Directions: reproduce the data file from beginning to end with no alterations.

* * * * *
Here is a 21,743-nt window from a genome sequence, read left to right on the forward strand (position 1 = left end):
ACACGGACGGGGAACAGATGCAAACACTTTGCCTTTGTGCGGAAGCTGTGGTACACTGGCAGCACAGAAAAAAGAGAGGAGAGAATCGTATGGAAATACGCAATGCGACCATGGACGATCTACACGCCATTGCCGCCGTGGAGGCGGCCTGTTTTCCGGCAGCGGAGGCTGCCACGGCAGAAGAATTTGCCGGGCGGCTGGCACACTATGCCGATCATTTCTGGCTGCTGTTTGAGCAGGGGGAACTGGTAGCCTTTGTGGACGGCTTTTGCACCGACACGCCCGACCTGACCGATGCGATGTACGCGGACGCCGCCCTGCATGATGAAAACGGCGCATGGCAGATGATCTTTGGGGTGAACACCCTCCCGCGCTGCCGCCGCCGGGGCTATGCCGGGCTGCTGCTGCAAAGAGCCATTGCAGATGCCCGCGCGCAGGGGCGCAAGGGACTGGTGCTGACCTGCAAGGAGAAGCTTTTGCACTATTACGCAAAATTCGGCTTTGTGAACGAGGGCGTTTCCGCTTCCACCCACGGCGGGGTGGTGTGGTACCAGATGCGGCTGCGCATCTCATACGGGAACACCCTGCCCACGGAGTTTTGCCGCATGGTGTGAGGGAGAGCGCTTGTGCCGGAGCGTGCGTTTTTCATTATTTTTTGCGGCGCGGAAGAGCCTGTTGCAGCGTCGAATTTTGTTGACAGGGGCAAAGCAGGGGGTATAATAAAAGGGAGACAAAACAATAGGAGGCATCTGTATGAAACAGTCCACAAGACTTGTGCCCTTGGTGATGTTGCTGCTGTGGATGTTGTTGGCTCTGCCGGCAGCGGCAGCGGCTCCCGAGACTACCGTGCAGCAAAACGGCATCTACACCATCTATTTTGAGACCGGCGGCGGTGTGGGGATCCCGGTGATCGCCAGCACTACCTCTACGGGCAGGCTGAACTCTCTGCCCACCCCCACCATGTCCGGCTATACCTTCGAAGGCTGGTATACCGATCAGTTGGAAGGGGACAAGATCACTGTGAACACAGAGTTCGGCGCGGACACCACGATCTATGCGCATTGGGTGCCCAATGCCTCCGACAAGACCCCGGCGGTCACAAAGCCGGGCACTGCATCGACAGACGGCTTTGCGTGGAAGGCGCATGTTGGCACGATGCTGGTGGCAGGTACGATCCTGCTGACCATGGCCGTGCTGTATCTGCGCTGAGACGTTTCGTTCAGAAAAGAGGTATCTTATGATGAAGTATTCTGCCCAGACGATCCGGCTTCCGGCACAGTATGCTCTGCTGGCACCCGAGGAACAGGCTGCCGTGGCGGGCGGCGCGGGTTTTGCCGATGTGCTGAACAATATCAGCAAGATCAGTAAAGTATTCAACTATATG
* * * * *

Here is a 21,743-nt window from a genome sequence, read left to right on the forward strand (position 1 = left end):
ACACGGACGGGGAACAGATGCAAACACTTTGCCTTTGTGCGGAAGCTGTGGTACACTGGCAGCACAGAAAAAAGAGAGGAGAGAATCGTATGGAAATACGCAATGCGACCATGGACGATCTACACGCCATTGCCGCCGTGGAGGCGGCCTGTTTTCCGGCAGCGGAGGCTGCCACGGCAGAAGAATTTGCCGGGCGGCTGGCACACTATGCCGATCATTTCTGGCTGCTGTTTGAGCAGGGGGAACTGGTAGCCTTTGTGGACGGCTTTTGCACCGACACGCCCGACCTGACCGATGCGATGTACGCGGACGCCGCCCTGCATGATGAAAACGGCGCATGGCAGATGATCTTTGGGGTGAACACCCTCCCGCGCTGCCGCCGCCGGGGCTATGCCGGGCTGCTGCTGCAAAGAGCCATTGCAGATGCCCGCGCGCAGGGGCGCAAGGGACTGGTGCTGACCTGCAAGGAGAAGCTTTTGCACTATTACGCAAAATTCGGCTTTGTGAACGAGGGCGTTTCCGCTTCCACCCACGGCGGGGTGGTGTGGTACCAGATGCGGCTGCGCATCTCATACGGGAACACCCTGCCCACGGAGTTTTGCCGCATGGTGTGAGGGAGAGCGCTTGTGCCGGAGCGTGCGTTTTTCATTATTTTTTGCGGCGCGGAAGAGCCTGTTGCAGCGTCGAATTTTGTTGACAGGGGCAAAGCAGGGGGTATAATAAAAGGGAGACAAAACAATAGGAGGCATCTGTATGAAACAGTCCACAAGACTTGTGCCCTTGGTGATGTTGCTGCTGTGGATGTTGTTGGCTCTGCCGGCAGCGGCAGCGGCTCCCGAGACTACCGTGCAGCAAAACGGCATCTACACCATCTATTTTGAGACCGGCGGCGGTGTGGGGATCCCGGTGATCGCCAGCACTACCTCTACGGGCAGGCTGAACTCTCTGCCCACCCCCACCATGTCCGGCTATACCTTCGAAGGCTGGTATACCGATCAGTTGGAAGGGGACAAGATCACTGTGAACACAGAGTTCGGCGCGGACACCACGATCTATGCGCATTGGGTGCCCAATGCCTCCGACAAGACCCCGGCGGTCACAAAGCCGGGCACTGCATCGACAGACGGCTTTGCGTGGAAGGCGCATGTTGGCACGATGCTGGTGGCAGGTACGATCCTGCTGACCATGGCCGTGCTGTATCTGCGCTGAGACGTTTCGTTCAGAAAAGAGGTATCTTATGATGAAGTATTCTGCCCAGACGATCCGGCTTCCGGCACAGTATGCTCTGCTGGCACCCGAGGAACAGGCTGCCGTGGCGGGCGGCGCGGGTTTTGCCGATGTGCTGAACAATATCAGCAAGATCAGTAAAGTATTCAACTATATG